Kansas City promised legal help for tenants facing eviction, but it keeps missing key deadlines
The City Council passed an ordinance in December guaranteeing free legal representation to tenants in eviction court by June 1. But some of the requirements outlined in the ordinance haven't been fulfilled yet.
Kansas City resident Ruby Watson was excited when the City Council passed a law in December guaranteeing an attorney to any tenant in eviction court.
“It's important because oftentimes tenants, first of all, can't afford an attorney, which is probably why they were being evicted in the first place,” Watson said. “So they have to go to court alone, fearing that they will more than likely be evicted because they didn't have any representation to help work out, let's say, maybe a payment plan or something along those lines, as well as to avoid eviction.”
Without a lawyer, tenants are more likely to lose their case and end up with an eviction on their record. Recent data from the National Coalition for a Civil Right to Counsel, an organization supporting tenants’ right-to-counsel laws, found that an average of 3% of tenants are represented in eviction proceedings versus 81% of landlords.
Data from the Kansas City Eviction Project reflects that imbalance. From 2006 to 2016, only 1.3% of tenants were represented by an attorney in local eviction cases. By contrast, 84% of landlords had an attorney.
Kansas City is one of 12 cities in the United States that guarantees legal representation to tenants in eviction court. Data from the Eviction Lab at Princeton University shows that eviction filings in Kansas City increased in January and February this year.
“There are all sorts of attorneys for the landlords, but none for tenants,” Watson said. “The right to counsel — not only would it help them with their eviction, but tenants wouldn't have to worry about being homeless.”
The ordinance outlined a June 1 start for the right-to-counsel program, which provides attorneys free of charge to tenants facing eviction in court regardless of their income. But first the city must meet a number of deadlines, including hiring a tenant legal services director to oversee the program and executing contracts with legal service organizations to train and hire attorneys.
And with just three weeks to go, the city has done neither.
“This just needs to become an urgent priority,” said Tara Raghuveer, director of KC Tenants, a grassroots organization that urged adoption of the program. “There's still maybe time for the city to pull their act together and fully implement tenants’ right to counsel by June 1. But the clock is ticking.”
Watson, a KC Tenants leader who worked on the right-to-counsel policy team last year, said it feels like the city is intentionally dragging its feet.
“We can't afford to have tenants expecting to be represented and not be represented because they don't have anyone there to represent them,” Watson said.
Jane Brown, director of the city’s Housing Department who is overseeing the right-to-counsel program on an interim basis, said the city will search for a permanent director starting in a week or two.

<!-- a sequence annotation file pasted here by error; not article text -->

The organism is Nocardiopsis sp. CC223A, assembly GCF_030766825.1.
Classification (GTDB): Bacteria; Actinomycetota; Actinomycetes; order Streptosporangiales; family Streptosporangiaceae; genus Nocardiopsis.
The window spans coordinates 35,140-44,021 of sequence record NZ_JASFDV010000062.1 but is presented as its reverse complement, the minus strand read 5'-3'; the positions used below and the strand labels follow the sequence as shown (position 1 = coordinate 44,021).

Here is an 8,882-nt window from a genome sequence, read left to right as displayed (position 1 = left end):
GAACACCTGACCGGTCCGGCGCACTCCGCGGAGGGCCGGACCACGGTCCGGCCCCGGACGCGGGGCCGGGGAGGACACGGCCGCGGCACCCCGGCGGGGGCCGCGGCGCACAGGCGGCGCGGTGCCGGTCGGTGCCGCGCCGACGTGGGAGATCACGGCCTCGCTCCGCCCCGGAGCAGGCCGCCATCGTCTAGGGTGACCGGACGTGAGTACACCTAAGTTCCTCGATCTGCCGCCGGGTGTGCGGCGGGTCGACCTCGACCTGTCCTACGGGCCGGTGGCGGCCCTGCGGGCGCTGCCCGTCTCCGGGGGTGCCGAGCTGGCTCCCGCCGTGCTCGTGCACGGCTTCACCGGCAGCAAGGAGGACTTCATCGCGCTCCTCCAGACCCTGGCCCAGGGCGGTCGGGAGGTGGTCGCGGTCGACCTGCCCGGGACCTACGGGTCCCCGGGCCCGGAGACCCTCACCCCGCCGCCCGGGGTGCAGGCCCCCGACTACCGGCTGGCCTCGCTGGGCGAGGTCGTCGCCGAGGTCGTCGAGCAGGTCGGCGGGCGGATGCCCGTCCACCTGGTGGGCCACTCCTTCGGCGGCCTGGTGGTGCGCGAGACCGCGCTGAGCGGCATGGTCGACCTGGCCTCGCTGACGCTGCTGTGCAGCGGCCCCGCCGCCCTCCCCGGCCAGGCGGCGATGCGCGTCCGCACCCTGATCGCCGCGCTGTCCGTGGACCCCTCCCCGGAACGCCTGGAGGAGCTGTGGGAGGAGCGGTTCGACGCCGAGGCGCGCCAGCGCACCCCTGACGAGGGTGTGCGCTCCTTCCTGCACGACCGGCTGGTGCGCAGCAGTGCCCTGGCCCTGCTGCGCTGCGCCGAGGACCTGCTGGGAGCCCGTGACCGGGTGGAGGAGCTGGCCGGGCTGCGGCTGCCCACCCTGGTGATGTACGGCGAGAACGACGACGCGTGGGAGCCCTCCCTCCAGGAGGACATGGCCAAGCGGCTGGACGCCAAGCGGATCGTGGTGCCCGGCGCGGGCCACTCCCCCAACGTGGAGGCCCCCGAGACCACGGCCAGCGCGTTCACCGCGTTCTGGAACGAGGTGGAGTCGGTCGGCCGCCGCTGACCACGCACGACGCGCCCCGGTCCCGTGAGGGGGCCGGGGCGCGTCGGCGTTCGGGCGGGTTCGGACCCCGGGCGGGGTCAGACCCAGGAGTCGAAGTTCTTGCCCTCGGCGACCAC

Brown said the city’s legal department is preparing contracts with legal service organizations such as Legal Aid of Western Missouri, the University of Missouri-Kansas City’s School of Law and the Heartland Center for Jobs and Freedom. She said she’s confident those contracts will be executed this month.
She attributed some of the missed deadlines to staffing shortages in the Housing Department — she said there’s currently a 40% vacancy rate — and the relocation of the department’s offices earlier this year.
“We will get the program up and running soon,” Brown vowed. “It is possible that there will be a slight delay, but it won't be long. … We are dedicated to getting the program going.”
The city approved $2 million to fund the program for the coming fiscal year.
Under the ordinance, the Tenants’ Right to Counsel Committee must include seven voting members who are tenants and a non-voting representative from each of the participating legal services organizations.
Alicia Johnson, executive director of Legal Aid of Western Missouri, said in an email to KCUR that Legal Aid is optimistic the city will meet the June 1 deadline and the organization will have a contract in place.
Gina Chiala, executive director and a staff attorney at the Heartland Center, said her organization has yet to sign a contract with the city. She said she’s hopeful the program will be implemented by the deadline.
“But they've really got to move and focus and treat the ordinance with an extreme sense of urgency,” Chiala said. “And also recognize the requirements and the ordinance are not suggestions. This is a law that they passed and it's a mandate.”
Legal organizations like the Heartland Center know how difficult it is for a tenant to win an eviction case without a lawyer. The organization is one of a few that provides pro bono legal services to tenants in eviction court, with attorneys stationed at the Jackson County Courthouse every week.
“We all want to live in a city that doesn't want to allow evictions to happen, that we know can be stopped,” Chiala said. “We want to see a city where that is placed on the top of the priority list and treated with extreme urgency.”
Watson said she knows the pain and stress of undergoing an eviction without a lawyer by her side.
“I knew that I couldn't afford one,” Watson said, adding that she filed for bankruptcy after receiving her eviction notice. “In the meantime, I was hoping that I would get some work and I didn't. And so then it ended up forcing me into an early retirement.”